It is with a heavy heart that I write to you today. On Friday morning, I received word from our team at Mtendere that one of our children, Winnie Kate, passed away from complications of HIV. She was three months old. This is not the update that I hoped to share.
From the time Winnie came in to our lives, just one week after her birth, we prayed that she would defeat the odds and be our miracle baby. Although she was only with us for three months, the footprint that Winnie has left on our hearts is deep. Today, I rest in the knowledge that He has a plan far beyond what I can imagine.
As with every story, Winnie’s began far before she drew her first breath. She was born to an alcoholic mother that did nothing to prevent the transmission of HIV during pregnancy or while breastfeeding. At first glance, it is very easy to invoke criticism; however, as we look closer, the picture that so quickly forms in our minds begins to blur.
Winnie’s mother is 16 years old. She is the daughter of a prostitute. She is the third “wife” of a man twice her age. She is HIV positive. She is an alcoholic. She is a reflection of what 100X is fighting to prevent – a young woman who stares into her future and sees only darkness. A child with no hope.
I do not believe it was a coincidence that Katie was volunteering at Lumbadzi Clinic on the day Winnie was brought in. It was quickly apparent during her wellness checkup that Winnie’s family was not equipped to care for her. Her mother, already in despair, had left her to return to the bar, her father was detached, and the aunt caring for her considered her a burden. When Katie mentioned Mtendere Village, there was no hesitation to allow us to care for her. After confirmation from the social welfare office, Winnie legally joined the Mtendere family.
Winnie was meant to know great love – and she received it at Mtendere Village. Her 147 new brothers and sisters celebrated her arrival, and our team quickly made room to welcome Winnie and create a plan to ensure she receive the best care available.
We were blessed by the medical team who took care of Winnie – Dr. Hans, the German pediatrician who oversaw her care, the team from Baylor that ensured she received her ARV medication and proper nutrition, and Dr. Bruce Smith who did more than I can possibly express here, all deserve recognition. Amayi Eunice became Winnie’s primary caregiver, and was so dedicated to her that she slept on the floor by her bedside each time she was admitted to the hospital. For three months, we had the great privilege of investing in Winnie’s life and we cherish every moment.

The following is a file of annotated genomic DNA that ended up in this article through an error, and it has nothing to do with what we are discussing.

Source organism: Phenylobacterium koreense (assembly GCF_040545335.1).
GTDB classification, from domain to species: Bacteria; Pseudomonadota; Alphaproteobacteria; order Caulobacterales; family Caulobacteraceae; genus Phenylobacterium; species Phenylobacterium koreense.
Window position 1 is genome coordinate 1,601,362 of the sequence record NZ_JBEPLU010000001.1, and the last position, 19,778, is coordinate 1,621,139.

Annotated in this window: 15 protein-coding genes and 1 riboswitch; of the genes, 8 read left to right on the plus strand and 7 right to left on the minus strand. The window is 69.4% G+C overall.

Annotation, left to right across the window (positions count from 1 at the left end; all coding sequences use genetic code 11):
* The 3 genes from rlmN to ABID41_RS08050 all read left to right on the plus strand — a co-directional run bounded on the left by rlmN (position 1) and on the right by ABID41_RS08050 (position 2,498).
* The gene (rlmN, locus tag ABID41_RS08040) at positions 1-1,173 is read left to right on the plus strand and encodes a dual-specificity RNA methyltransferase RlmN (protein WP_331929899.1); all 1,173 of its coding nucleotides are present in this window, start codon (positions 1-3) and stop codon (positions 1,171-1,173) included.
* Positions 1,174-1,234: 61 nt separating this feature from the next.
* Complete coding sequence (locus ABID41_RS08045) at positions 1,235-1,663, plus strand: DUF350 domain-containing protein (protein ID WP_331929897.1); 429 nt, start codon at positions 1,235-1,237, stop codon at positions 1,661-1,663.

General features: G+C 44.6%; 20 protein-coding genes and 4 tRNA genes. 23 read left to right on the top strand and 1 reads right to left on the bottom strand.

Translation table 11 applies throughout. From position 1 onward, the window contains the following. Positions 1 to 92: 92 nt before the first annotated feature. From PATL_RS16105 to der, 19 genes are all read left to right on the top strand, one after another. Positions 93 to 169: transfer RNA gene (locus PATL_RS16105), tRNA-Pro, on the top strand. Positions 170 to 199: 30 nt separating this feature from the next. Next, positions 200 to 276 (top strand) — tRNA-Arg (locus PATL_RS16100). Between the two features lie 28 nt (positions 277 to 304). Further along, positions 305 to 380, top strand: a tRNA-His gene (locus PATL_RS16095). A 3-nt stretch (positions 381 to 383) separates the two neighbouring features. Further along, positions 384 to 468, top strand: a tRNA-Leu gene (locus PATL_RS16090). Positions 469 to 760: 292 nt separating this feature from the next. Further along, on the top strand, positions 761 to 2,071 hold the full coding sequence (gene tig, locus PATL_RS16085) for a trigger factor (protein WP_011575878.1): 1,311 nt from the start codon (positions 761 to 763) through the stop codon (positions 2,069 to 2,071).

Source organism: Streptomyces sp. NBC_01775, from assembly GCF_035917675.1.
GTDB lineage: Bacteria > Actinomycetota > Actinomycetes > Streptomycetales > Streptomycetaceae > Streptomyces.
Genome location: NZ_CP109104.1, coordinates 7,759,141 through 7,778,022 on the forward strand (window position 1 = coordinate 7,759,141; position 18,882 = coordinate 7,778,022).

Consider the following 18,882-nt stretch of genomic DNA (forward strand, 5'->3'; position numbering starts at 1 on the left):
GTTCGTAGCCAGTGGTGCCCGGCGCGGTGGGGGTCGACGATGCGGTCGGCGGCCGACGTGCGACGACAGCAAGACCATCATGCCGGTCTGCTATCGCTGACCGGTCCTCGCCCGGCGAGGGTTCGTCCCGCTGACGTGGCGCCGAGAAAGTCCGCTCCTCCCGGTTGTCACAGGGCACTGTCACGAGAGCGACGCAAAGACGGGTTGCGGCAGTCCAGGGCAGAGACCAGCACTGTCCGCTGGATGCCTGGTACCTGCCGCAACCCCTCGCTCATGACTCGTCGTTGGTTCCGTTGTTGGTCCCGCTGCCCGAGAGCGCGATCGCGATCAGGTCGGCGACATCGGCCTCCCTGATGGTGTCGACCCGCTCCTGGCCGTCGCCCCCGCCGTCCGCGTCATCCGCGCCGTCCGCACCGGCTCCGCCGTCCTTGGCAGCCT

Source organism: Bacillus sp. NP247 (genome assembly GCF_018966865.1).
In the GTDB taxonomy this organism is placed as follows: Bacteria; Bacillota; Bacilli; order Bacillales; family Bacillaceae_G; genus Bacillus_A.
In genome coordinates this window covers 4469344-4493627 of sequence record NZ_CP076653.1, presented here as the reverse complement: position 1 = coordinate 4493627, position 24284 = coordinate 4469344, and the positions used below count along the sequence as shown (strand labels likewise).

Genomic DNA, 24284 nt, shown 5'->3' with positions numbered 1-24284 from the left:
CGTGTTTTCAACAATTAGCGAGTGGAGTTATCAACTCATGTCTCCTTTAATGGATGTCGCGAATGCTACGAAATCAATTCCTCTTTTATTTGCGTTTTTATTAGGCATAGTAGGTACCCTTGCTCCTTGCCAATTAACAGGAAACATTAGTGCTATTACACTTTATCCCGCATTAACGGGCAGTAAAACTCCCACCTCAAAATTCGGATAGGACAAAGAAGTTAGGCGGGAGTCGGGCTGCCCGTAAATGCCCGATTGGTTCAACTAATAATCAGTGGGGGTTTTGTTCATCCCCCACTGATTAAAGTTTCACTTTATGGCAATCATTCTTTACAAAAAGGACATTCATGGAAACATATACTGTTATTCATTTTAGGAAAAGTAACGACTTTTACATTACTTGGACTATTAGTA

Looking at the circumstances surrounding Winnie’s birth, our team is reminded that there is so much that needs to be accomplished and we are pressing forward.
To honor Winnie, we have established the Winnie’s Footprint fund to provide pregnant and nursing women with proper nutrition and education on healthy pregnancy practices, as well as the resources necessary to prevent them from transmitting HIV/AIDS to their children during pregnancy and breastfeeding. This will ensure that children like Winnie are given a fighting chance.
Despite the heartache that the 100X team and I feel in this moment, we are encouraged by the knowledge that He that has begun a good work will complete it. Although short, Winnie’s life was not without purpose—she has stirred our hearts and strengthened our resolve.
With great expectation,
If you would like to donate to Winnie’s Footprint, please visit our giving page and select “Winnie’s Footprint” from the designation menu. Thank you for your kind support in honor of Winnie!